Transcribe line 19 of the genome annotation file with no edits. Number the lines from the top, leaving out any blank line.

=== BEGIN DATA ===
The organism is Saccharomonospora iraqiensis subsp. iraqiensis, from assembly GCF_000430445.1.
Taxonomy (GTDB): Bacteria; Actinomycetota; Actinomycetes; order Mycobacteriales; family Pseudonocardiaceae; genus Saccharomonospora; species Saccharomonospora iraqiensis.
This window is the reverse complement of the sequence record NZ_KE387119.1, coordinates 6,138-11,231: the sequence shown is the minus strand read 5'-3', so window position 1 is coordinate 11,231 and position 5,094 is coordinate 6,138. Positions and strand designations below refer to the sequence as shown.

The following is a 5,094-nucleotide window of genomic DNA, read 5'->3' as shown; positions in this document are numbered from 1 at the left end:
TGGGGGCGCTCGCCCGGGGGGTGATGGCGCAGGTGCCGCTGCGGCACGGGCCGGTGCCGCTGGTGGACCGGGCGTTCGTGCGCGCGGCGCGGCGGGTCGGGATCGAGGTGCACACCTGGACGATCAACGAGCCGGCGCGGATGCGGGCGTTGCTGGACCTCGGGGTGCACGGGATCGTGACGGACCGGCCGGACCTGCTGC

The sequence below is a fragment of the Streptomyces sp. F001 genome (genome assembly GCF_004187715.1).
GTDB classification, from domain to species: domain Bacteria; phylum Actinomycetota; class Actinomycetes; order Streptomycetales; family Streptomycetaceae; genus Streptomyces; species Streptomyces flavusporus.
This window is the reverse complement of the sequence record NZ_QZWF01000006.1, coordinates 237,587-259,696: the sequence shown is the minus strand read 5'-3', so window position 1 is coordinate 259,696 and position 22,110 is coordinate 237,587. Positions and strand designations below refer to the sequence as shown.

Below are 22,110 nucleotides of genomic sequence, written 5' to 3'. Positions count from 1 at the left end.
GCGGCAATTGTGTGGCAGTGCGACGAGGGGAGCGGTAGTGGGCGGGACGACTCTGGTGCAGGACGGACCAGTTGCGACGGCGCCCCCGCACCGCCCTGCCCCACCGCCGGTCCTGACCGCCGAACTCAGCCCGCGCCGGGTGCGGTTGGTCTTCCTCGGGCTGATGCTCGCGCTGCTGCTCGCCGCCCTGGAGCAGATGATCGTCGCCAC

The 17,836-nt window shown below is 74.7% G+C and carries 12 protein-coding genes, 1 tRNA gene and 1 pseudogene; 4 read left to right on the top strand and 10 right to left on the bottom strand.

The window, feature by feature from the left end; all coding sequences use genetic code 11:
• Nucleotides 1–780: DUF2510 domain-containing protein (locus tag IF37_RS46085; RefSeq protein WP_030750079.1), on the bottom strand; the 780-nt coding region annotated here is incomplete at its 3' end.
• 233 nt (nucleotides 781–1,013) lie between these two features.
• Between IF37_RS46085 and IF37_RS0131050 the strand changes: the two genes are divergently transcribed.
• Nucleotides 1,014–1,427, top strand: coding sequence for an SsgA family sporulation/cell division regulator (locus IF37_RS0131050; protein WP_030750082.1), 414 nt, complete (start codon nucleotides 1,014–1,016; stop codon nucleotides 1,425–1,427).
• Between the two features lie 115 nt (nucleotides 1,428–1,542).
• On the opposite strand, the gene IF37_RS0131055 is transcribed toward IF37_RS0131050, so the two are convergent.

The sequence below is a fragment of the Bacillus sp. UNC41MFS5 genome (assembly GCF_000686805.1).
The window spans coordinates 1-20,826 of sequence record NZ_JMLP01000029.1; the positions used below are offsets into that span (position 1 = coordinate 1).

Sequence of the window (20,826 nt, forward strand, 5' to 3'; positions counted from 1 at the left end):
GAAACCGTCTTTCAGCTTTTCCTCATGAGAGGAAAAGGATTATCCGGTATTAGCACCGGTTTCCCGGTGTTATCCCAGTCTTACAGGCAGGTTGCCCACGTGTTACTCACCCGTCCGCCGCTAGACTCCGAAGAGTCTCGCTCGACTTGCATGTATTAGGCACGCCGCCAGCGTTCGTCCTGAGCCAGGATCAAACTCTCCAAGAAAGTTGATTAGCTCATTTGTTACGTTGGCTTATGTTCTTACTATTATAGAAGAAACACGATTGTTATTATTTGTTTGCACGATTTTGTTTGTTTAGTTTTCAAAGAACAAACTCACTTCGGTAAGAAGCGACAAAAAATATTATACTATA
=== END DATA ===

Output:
The sequence below is a fragment of the Bacillus sp. UNC41MFS5 genome (assembly GCF_000686805.1).